The Neoconservative Mind: Politics, Culture, and the War of Ideology
by Gary Dorrien
Temple University Press, 500 pages, $34.95
In a sense, modern American political thought is a battle for the legacy of Franklin Roosevelt, Harry Truman, and John F. Kennedy. With the exception of the most committed paleoconservatives and the most ideological libertarians, a consensus has developed in American thought that accepts civil rights, the New Deal, and the goal of equality of opportunity. These cornerstones of the liberalism of old—“when Democrats were Democrats”—are supported by most conservatives and even exalted by some: Ronald Reagan, for instance, who consistently quoted Presidents Roosevelt and Kennedy and who never sought to repeal Social Security or to reinstitute a traditional understanding of states rights. By and large, American conservatives seek to conserve both the policies and the society wrought by men who were considered liberals just three decades ago.
Interestingly, when the word “change” is applied to modern American intellectual life, it is generally associated with the neoconservatives. The traditional conservatives, as represented by National Review, now support civil rights—after once having considered them a violation of Burkean notions of traditional order—and now advocate basic government social welfare programs—having once vilified them as a negation of freedom and a harbinger of collectivism. Liberals, on the other hand, who once championed civil rights, pluralism, and equality of opportunity, now all too often support quotas, multicultural Balkanization, and equality of outcome rather than opportunity. In contrast to both liberals and old conservatives, neoconservatives have consistently supported a limited welfare state buttressed by an understanding of human nature based on religious values, a strong military, and a desire to allow communities to decide for themselves how best to balance their needs with the demands of individual freedom. Thus, while contemporary liberals abandoned the neoconservatives, National Review conservatives joined them. It is the neoconservatives who have, for the most part, remained in place.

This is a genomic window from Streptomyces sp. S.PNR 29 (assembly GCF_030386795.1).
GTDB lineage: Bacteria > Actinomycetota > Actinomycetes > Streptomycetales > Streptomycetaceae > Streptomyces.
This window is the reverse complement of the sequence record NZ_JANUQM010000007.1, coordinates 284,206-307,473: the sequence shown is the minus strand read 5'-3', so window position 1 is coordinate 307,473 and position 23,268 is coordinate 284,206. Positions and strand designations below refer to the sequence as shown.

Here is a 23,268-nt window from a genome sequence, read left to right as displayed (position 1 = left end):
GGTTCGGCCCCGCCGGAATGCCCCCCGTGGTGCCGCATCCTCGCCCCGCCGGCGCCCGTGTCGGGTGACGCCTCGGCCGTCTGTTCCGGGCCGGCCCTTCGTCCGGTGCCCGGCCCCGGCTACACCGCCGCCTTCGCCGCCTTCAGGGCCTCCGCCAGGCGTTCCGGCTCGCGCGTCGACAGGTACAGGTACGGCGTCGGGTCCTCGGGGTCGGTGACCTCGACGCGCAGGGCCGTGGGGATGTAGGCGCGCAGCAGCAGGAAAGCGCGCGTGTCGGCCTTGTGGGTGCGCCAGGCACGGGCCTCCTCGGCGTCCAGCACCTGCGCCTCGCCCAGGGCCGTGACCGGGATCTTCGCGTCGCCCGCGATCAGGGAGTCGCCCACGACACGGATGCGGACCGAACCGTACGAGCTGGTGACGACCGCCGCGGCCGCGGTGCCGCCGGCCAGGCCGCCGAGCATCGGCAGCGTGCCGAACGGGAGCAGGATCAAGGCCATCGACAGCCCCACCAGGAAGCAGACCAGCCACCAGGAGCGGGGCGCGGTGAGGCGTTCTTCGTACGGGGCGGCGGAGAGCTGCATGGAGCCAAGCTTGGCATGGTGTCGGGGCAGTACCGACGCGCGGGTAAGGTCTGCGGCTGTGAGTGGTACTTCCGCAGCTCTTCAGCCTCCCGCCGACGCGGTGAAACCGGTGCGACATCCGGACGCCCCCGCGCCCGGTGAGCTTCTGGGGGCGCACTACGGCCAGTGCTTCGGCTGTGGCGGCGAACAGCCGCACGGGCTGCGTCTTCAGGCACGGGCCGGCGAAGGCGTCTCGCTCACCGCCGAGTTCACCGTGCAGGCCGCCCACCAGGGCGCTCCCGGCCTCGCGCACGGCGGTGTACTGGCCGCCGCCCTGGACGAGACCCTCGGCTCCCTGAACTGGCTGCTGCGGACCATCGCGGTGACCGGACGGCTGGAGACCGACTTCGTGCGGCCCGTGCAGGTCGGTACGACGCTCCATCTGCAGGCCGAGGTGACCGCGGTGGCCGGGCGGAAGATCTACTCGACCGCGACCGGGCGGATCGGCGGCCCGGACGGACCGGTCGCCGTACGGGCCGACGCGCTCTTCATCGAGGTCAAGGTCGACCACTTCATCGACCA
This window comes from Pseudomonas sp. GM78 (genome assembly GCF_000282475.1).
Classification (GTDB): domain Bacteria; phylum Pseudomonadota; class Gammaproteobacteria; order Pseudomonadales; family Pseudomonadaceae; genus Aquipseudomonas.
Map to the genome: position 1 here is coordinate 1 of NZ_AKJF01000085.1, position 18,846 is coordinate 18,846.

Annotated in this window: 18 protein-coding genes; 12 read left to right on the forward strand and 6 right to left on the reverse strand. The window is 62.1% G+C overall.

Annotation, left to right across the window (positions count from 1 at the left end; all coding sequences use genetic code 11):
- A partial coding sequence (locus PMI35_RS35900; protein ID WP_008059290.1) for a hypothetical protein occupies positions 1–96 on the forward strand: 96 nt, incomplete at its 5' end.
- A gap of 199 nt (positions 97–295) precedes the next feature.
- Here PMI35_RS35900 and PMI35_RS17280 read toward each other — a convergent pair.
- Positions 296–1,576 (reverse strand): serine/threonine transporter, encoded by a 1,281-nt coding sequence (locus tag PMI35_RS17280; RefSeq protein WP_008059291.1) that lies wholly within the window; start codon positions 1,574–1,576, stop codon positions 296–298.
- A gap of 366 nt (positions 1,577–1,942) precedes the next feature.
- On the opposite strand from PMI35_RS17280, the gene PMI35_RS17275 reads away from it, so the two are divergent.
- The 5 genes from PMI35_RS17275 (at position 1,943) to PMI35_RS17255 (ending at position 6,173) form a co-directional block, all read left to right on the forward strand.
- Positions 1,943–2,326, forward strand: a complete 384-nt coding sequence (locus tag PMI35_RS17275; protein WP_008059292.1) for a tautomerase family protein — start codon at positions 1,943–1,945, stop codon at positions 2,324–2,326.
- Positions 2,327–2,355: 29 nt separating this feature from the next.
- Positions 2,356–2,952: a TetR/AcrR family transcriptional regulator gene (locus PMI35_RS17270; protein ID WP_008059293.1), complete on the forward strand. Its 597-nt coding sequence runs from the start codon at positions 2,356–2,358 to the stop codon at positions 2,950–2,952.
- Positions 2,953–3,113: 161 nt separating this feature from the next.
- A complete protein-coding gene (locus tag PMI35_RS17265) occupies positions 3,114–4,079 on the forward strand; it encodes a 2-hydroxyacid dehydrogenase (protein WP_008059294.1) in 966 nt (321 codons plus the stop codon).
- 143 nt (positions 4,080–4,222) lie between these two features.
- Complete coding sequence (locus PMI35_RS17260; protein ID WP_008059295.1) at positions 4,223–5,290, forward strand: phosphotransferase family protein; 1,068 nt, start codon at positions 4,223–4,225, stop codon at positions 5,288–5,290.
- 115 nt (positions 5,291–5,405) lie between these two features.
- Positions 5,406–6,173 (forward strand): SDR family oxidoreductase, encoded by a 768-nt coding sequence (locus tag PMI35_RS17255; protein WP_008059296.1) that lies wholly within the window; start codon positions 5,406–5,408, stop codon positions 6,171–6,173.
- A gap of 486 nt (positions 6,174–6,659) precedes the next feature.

Yet, because most neoconservatives were once called “liberal” and are now called “conservative,” the literature of modern political thought is filled with discussions of how the neoconservatives have changed. Theories abound: Was it the counterculture? Israel? The excesses of the New York Review of Books? Was it a desire to work in spacious offices at the American Enterprise Institute, sit on corporate boards, and receive lucrative grants from conservative foundations?
In The Neoconservative Mind, Gary Dorrien accepts all of these explanations and more as reasons why a core group of intellectuals have abandoned the true faith of liberalism and carved out for themselves a new conservatism which, in his view, is really no better than the old. Dorrien selects four neoconservatives—Irving Kristol, Norman Podhoretz, Michael Novak, and Peter Berger—whose careers he finds emblematic of the neoconservative intellectual movement.
The Neoconservative Mind is more a rebuttal of neoconservative political positions than a philosophical exploration. Dorrien, a professor, Episcopal priest, and theological advisor to the National Council of Churches, waxes indignant about various neoconservative violations of political correctness, especially those respecting the Third World, blacks, gays, and women. For someone who professes a desire to understand neoconservatism because it is “the most instructive opposition that any reconstructed progressive politics is likely to encounter,” Dorrien often overlooks the ideas of his subjects in order to impugn their motives and question their moral rectitude and even intelligence. To expropriate an old line from Irving Kristol, Gary Dorrien, morally opposed to capital punishment, has decided to moralize neoconservatism to death